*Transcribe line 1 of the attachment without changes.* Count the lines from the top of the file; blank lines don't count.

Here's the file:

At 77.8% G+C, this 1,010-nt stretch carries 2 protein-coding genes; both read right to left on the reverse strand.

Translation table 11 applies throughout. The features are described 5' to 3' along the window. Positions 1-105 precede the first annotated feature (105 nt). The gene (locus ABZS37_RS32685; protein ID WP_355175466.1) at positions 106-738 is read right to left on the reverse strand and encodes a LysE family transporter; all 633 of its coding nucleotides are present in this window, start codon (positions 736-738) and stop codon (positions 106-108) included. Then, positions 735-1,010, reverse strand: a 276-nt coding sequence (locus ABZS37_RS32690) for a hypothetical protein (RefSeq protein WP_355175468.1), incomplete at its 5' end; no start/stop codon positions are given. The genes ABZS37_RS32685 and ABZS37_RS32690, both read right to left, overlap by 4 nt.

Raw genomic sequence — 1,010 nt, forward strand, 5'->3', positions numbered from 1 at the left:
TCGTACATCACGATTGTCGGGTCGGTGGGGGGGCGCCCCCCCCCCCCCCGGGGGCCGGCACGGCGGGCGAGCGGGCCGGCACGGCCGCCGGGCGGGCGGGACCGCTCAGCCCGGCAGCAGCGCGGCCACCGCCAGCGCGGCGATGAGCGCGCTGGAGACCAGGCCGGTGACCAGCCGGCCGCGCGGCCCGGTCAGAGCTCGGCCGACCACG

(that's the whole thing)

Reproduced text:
At 77.8% G+C, this 1,010-nt stretch carries 2 protein-coding genes; both read right to left on the reverse strand.